(HOST) Commentator Philip Baruth has begun to believe that it’s actually soccer, rather than science or religion or philosophy, that holds the key to human enlightenment.
(BARUTH) By 9 o’clock Saturday morning, the cold rain was moving over the back lawn in slow white sheets October rain but with something especially disheartening about it. Gwendolyn’s soccer game was scheduled for 11, and I didn’t think she should go.
Why? Mostly because I had to take her, and then stand on the sidelines in the rain. I was hoping a call would come in from the coach, but no dice. My wife thought we should just tough it out, but then she was staying home and cranking up the heat.
So come 10:47 we’re headed for Callahan Park, and Gwendolyn suddenly yells Snacks! Nothing more needs to be said: I’ve avoided bringing snacks every week by promising to bring them the next, and since this is the last game of the regular season, my little ponzi scheme has come to an abrupt end.
But I’m still stewing because of the weather, and so I suddenly do what I’ve promised Annika I will never do: I wheel into the donut shop.
I can’t even remember why Annika made me promise never to bring donut holes to soccer. It had something to do with some sort of obligation to other parents, some soccer version of the Golden Rule.
But this morning I’m in a lawless mood, and I go even further. Annika has also made me swear that if I ever do, for any reason, break the donut promise, I at least won’t order the chocolate glazed. But it’s now 10:53, and the rain’s already soaked through my shoes, and we are getting the chocolate glazed donut holes. Oh, yes we are.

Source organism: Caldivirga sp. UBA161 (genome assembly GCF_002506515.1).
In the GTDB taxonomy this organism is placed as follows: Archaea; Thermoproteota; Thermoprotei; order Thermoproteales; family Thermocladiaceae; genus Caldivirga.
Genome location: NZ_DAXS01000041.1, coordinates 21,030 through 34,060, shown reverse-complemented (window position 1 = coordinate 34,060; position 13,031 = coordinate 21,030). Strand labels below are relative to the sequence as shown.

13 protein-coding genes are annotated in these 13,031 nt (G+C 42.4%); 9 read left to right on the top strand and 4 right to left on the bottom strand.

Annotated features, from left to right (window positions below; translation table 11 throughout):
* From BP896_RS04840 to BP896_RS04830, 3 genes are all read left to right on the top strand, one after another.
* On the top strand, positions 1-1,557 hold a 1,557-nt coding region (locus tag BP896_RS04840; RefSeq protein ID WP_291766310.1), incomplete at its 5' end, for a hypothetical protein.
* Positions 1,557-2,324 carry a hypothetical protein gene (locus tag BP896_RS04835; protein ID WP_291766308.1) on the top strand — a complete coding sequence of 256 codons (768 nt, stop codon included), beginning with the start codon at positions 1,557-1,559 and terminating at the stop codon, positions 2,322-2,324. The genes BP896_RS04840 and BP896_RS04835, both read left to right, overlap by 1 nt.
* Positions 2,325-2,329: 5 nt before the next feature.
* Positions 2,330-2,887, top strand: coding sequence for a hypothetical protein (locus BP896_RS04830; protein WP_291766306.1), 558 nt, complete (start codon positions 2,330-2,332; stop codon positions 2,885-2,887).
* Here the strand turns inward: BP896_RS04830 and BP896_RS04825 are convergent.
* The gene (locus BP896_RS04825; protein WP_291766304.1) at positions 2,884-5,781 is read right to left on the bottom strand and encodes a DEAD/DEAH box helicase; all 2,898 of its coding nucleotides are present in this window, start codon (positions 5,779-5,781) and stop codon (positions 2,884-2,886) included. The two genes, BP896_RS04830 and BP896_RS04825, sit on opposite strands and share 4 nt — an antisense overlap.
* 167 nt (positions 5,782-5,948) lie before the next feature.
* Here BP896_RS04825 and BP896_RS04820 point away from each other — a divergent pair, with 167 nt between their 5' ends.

We make the game with two minutes to spare. The girls are first- and second-graders, and they play in the unmistakeable style of well-behaved little girls: they let whoever happens to have the ball keep the ball. Really, they will stand, a big group of them, and watch another little girl slowly dribble up and through their midst, and not one of them will lift a foot to stop her. They’ve been taught to take turns, and they do.
It’s amazingly frustrating to watch.
Dark clouds are herding across the sky, but when I look back down, something odd is happening: Gwendolyn has the ball, and she’s not just looking at it, she’s running behind it. She’s moving it forward with sharp little kicks, and it dawns on me that for the first time she’s dribbling. I drop my umbrella because it cuts into my view, and I start this sort of unbelieving stagger down the sideline to the goal, because that’s where she’s headed. Words are pour- ing out of me now, loud words, screams. I see in a heartbeat how much I’m banking on this soccer team. I need it more than Gwen- dolyn, I realize. I need it to teach my daughter that strong is beautiful. I need it to show her that a group of girls can be entirely focused on something besides a group of boys. That competition doesn’t have to be a sickness, so long as everyone believes deep- ly in the idea of a referee.
And for the first time in my life, I’m not a fiction writer, but a poet.
I say this because a verse floats full-blown into my head, over the shouting of the parents. Okay, maybe it owes a little to William Carlos Williams, but it was me standing out there in the October rain, so I make no apologies in calling it my own:
so much depends
a white soccer
glazed with rain
beside the damp